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Color as Concept

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Mining for Meaning: C. Ian White's installation 'Dig' probes the layers of outsider identity.

African American artists treat 'black' as a verb at WORKS

By Ann Elliott Sherman

THE NEW SHOW Black Is a Verb! at WORKS/San José is a deliberately mixed bag, intended by guest curator Kira Lynn Harris to demonstrate that cultural history and issues of "outsider" racial identity are not the end-all and be-all for every African American artist but can serve as a starting point for other, primarily aesthetic and conceptual, explorations. Key among these is the use of the color/racial category "black" as a metaphor.

Featuring just six Southern California artists in the white expanse of the gallery, the resulting show has the spare, at-arm's-length quality often associated with conceptually oriented art. Even the most ironic, colorful or dreamy pieces take a cool, formal approach. In such shrewdly knowing company, the exclamatory exhibition title seems an archly ironic throwback to those straitjacketing notions of the artist as activist that the show hopes to push beyond.

No marginalized group wants to be confined to a time-warped ghetto of creative expectations, but the edge and energy sparked by a sense of otherness here seldom reach further than the brainpan. That being said, there are some significant payoffs in the show.

With two low, white containing walls jutting out to create a corner seemingly excavated in some urban neighborhood, C. Ian White's installation Dig plays with the multiple meanings of the work's title. The piece is at once elegantly composed and earthy. The ferric-red ground at the deepest center point gives way to black soil, rock and clay around the edges, with an occasional, capping layer of broken concrete slab--a concave sand painting.

A rusted wire basket is suspended by a barbed chain and grappling hook over the hole. Mixed in with old bottles and domestic tools are cultural artifacts and icons both empowering and demeaning: a "mammy" figurine; James Brown's Say It Loud, I'm Black and I'm Proud; Uncle Tom's Cabin; a sign prohibiting dogs, Negroes and Mexicans; Diahann Carroll as TV nurse Julia; conch dowry beads and a carved gourd; LaVar Burton as Kunta Kinte.

By including an enshrined mirror, White hints that these received objects and images buried along the black periphery not only reflect the mixed message of cultural values but also give root to self-image. By design, one must get down to get into what's going on here, making Dig the most readily involving piece in the show.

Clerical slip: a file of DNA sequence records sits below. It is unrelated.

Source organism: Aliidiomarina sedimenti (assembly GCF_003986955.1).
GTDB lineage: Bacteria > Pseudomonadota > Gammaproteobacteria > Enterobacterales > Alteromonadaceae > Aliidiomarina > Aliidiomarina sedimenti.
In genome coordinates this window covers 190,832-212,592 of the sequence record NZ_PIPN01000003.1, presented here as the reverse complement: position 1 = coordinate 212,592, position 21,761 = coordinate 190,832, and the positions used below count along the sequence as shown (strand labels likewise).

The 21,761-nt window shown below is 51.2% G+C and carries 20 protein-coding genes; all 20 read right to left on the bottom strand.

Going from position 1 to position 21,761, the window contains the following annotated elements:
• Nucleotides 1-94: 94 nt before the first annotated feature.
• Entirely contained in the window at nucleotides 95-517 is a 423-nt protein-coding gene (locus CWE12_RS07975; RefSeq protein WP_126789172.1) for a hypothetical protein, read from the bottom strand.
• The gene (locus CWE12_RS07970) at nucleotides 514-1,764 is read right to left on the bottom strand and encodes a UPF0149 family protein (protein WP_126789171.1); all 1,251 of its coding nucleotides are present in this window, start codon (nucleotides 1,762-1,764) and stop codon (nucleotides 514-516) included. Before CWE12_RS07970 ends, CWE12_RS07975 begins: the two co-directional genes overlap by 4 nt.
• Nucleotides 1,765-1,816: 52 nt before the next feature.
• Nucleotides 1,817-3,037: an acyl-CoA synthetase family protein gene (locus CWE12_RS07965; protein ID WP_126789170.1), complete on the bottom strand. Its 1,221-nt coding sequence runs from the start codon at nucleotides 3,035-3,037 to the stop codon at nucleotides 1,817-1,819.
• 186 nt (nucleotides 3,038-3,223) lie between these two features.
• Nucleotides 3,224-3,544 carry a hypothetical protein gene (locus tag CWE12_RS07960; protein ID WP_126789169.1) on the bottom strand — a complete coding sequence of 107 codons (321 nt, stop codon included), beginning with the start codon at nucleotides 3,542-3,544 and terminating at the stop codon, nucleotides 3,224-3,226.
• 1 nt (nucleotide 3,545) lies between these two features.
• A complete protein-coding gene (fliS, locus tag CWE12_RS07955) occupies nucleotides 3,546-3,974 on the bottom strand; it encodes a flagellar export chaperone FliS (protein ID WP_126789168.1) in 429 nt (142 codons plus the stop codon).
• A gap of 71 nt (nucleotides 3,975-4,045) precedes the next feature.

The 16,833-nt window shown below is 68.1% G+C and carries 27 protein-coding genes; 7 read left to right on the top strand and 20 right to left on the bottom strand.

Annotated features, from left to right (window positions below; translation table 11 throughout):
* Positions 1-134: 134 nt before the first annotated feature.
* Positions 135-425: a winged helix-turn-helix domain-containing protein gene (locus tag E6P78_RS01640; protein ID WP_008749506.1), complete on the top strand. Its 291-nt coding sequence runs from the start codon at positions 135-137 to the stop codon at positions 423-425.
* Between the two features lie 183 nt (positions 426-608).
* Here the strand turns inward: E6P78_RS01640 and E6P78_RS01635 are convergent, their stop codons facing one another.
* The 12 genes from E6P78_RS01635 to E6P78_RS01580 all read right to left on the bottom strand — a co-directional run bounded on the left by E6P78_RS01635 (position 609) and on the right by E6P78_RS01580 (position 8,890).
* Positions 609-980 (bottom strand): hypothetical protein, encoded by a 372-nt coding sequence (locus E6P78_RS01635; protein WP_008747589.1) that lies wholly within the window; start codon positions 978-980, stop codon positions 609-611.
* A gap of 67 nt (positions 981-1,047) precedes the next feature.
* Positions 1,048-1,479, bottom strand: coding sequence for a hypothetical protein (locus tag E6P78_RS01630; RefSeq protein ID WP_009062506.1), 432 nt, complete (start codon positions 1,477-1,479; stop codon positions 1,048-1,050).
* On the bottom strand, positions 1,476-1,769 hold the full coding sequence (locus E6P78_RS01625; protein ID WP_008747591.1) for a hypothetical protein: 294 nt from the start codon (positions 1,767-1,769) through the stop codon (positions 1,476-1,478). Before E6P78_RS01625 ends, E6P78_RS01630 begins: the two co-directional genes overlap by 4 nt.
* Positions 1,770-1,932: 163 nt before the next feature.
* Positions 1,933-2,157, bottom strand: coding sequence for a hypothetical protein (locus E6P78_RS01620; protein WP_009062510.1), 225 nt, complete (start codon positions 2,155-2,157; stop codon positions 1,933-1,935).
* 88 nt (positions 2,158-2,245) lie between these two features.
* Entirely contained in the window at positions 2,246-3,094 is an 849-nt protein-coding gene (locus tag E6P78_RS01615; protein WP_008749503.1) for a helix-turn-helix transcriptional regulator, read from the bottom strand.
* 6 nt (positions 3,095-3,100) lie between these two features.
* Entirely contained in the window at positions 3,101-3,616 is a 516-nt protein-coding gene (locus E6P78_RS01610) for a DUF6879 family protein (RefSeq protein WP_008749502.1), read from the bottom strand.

Curator Harris' untitled square bed of upturned oyster shells is a kind of organic minimalism highlighting the black thumbnail-moon smudges left behind by the bivalves' former attachment. Though the work can give rise to all sorts of associations--mass graves, exploited riches, eyes and ears--these interpretations feel like reaching. "Hmm, didn't know oysters had those black spots" is more in keeping with the perfunctory nature of the piece's chalked outline.

In Rêve, Harris takes things up a lyrical notch. A trio of works on paper progresses in distillation from the image of a stormy sky to solidly stroked black to squares of gold leaf pieced edge to edge. These lead to the gallery's back wall, where gilded oyster shells scatter and float, a diaspora of spent life plucked out of its natural habitat, rendered precious. The work's reductiveness rubs against the grain of its romantic gesture, a seed pearl of idea stripped from the bed of vision.

MARK BRADFORD slightly stretches art-world conceits of deconstruction and style with subtle infusions of African American culture. Stacey Adams appropriates part of an ad's close-up of that gleaming shoe favored by stylish brothers, repeatedly duplicates it in hallucinogenic color-Xerox shades of blue-green and red, and arranges the copies into an abstracted grid of swirling line and color.

The most hermetic works are Steven Michael Irvin's painted constructions of found objects. Initially unprepossessing little riffs on the color black and its absence, their casual obsessiveness quietly compels a second look.

To transform a scuffed white wood-and-glass cabinet into Four Corners, Irvin has roughly painted the glass--first with white paint, then black--into a phantom checkerboard. Some of the squares have been left clear, making visible through the glass a vague, mother-of-pearl sheen; others have been left scraped with white paint.

These unblackened squares line up into the shape of a cross, surrounded with tiny white shards suggesting illumination, tears or sweat. Cryptic numerals and a fragment of aqua scribble add to the puzzle. Even using a religious symbol like the cross, the work whispers deeply personal secrets in an unfamiliar tongue.


Black Is a Verb! runs through Oct. 30 at WORKS/San José, 30 N. Third St. (408/295-8378)

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From the Oct. 23-29, 1997 issue of Metro.

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